Tuesday, July 2, 2013

Rare Bird Killed...by Wind Turbine

There hasn’t been a sighting of a White-throated Needletail in the United Kingdom for 22 years, so nearly 80 birdwatchers flocked to Scotland this week to get a look, the Telegraph reported.  But instead of enjoying the world’s fastest flying bird soaring, they watched it fly into the small blade of a wind turbine and die.

"It was seen by birders fly straight into the turbine. It is ironic that after waiting so long for this bird to turn up in the UK, it was killed by a wind turbine and not a natural predator, “ Josh Jones of Bird Guides said.

The Needletail was apparently thousands of miles off course when two bird spotters identified it on the isle of Harris Monday. By Wednesday, scores of watchers had gathered in the Tarbet area of Harris, Outer Hebrides, Scotland to catch a glimpse of the rare bird.   

“It’s tragic. More than 80 people had already arrived on the island and others were coming from all over the country. But it just flew into the turbine. It was killed instantly," Jones told the Telegraph.

Avid bird watcher David Campbell witnessed the accident Wednesday. "We all ran over there and were heartbroken to find the poor bird lying beneath the machine, in perfect condition apart from blood and slight trauma on the head - but it was stone dead. Cries of sorrow and anger from the assembled birders.


  1. If your reason for posting this is to slam turbines, then shouldn't we be just as upset about cars and trucks? I see lots of dead birds on the road every day.

  2. The reports of birds of all species being killed by wind turbines has been widespread for a very long time. Wind power has been trumpeted for the past decade as one of the solutions to foreign oil dependency. This is true were we a much smaller country requiring much less electrical power to drive our computers, ovens, hair dryers, chargers, appliances, lights, heaters, entertainment systems, just to name a few.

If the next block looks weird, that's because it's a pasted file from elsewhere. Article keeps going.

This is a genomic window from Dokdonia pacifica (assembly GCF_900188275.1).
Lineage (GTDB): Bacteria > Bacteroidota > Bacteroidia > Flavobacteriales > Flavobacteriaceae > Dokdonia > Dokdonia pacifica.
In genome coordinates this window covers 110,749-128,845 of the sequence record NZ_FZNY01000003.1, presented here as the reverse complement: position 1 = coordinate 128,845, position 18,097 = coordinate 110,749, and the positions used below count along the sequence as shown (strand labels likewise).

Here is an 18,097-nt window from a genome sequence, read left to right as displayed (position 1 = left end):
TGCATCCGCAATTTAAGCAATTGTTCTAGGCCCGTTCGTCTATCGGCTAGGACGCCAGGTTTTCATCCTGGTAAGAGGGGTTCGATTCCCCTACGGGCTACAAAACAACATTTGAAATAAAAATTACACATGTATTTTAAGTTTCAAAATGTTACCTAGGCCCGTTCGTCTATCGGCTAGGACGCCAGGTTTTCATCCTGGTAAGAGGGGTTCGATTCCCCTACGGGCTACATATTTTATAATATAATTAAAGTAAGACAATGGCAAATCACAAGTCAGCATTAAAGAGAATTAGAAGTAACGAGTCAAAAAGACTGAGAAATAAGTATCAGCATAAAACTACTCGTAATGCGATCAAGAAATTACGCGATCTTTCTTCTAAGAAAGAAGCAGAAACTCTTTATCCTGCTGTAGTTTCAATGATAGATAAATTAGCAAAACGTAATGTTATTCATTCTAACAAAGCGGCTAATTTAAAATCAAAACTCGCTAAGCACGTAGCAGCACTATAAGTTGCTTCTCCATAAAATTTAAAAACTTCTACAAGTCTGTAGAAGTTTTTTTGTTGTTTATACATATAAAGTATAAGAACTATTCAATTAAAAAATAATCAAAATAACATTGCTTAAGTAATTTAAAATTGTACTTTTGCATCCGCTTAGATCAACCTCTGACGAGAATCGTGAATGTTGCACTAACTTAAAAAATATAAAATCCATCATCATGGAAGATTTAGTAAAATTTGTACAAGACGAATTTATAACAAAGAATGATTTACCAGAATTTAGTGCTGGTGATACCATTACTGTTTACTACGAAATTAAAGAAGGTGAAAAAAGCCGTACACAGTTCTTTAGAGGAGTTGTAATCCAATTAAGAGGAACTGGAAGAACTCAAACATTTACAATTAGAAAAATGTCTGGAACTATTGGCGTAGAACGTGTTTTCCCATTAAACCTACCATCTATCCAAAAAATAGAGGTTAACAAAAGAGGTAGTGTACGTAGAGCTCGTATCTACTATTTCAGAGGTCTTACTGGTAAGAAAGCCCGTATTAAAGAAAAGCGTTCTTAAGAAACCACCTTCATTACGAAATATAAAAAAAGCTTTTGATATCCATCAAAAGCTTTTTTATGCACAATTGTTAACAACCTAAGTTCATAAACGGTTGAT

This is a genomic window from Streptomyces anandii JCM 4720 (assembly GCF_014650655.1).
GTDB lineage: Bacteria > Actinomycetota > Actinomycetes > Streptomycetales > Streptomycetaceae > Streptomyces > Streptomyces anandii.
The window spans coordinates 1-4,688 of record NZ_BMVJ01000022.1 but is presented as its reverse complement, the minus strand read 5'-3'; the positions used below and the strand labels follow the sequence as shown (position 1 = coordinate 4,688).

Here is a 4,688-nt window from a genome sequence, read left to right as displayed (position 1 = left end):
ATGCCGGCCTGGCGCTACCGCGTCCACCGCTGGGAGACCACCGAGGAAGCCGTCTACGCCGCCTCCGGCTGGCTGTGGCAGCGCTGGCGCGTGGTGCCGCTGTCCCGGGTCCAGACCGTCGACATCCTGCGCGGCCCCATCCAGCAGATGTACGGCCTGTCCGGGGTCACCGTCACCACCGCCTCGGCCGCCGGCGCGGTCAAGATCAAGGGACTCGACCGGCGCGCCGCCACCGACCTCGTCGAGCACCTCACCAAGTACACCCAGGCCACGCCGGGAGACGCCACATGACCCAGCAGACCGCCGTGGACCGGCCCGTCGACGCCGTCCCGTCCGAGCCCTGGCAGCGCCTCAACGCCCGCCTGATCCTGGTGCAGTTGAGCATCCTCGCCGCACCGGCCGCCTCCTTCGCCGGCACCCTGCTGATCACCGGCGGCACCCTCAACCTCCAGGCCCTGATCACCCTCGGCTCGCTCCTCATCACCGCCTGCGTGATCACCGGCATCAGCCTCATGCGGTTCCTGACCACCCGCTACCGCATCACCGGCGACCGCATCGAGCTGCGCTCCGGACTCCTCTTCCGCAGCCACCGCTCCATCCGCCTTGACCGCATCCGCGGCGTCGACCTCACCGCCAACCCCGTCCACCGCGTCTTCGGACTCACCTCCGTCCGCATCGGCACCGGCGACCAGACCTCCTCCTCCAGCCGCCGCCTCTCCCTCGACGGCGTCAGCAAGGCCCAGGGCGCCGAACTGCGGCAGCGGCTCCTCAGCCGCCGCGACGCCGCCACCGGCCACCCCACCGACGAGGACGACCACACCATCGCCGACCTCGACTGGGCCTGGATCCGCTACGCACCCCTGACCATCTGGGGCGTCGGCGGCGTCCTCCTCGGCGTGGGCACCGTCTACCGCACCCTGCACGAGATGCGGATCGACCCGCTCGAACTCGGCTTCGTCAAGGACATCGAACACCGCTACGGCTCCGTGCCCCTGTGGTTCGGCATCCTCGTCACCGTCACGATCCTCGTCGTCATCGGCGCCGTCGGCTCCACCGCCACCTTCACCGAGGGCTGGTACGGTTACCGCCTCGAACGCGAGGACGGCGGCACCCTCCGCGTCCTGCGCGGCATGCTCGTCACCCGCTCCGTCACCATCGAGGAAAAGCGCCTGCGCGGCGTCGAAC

I have had several occasions to visit power plant sites owned by Ameren and whenever I can I have asked about the viability of wind power in our future. The answer has consistently been that it is a nice alternative however one example given was that it would take more than 50,000 wind turbines to generate enough power to run Manhattan at 100% capacity. So, where would we put those 50,000 turbines? More farmland? Ocean front? If we are killing birds with the turbines we have now, imagine what damage 50,000 would cause in a concentrated area.

    Wildlife is frequently a casualty of our progress. Which of the two can we live without, a wind turbine or a vehicle?

  3. You can't wave the banner of conservationist in one particular case while ignoring the degradation of nature in so many other cases. If you don't like wind turbines, you probably ought to come up with other reasons why they're bad. Yes, birds die. But look at what coal and oil do to nature. Would you really say these energy sources are better for our environment than giant propellers? Wind power may very well turn out to be unviable, but it won't be because some suddenly concerned citizens are crying over a few scattered feathers.

  4. Just looking at the external costs of wind vs coal or natural gas derived by fracking, there is no comparison.

    Disliking alternative energy because you associate with liberalism and those darn hippies speaks volumes about your mindset.

  5. I have nothing against wind turbines but rather the mentality of ecologists that want to claim that a perfect system is possible. In the course of nature, all living things die and accidents will happen. Animals eat other animals. Man can and should prudently make use of the bounty of nature to live. It is part of nature. The ecologists seem to deny this reality.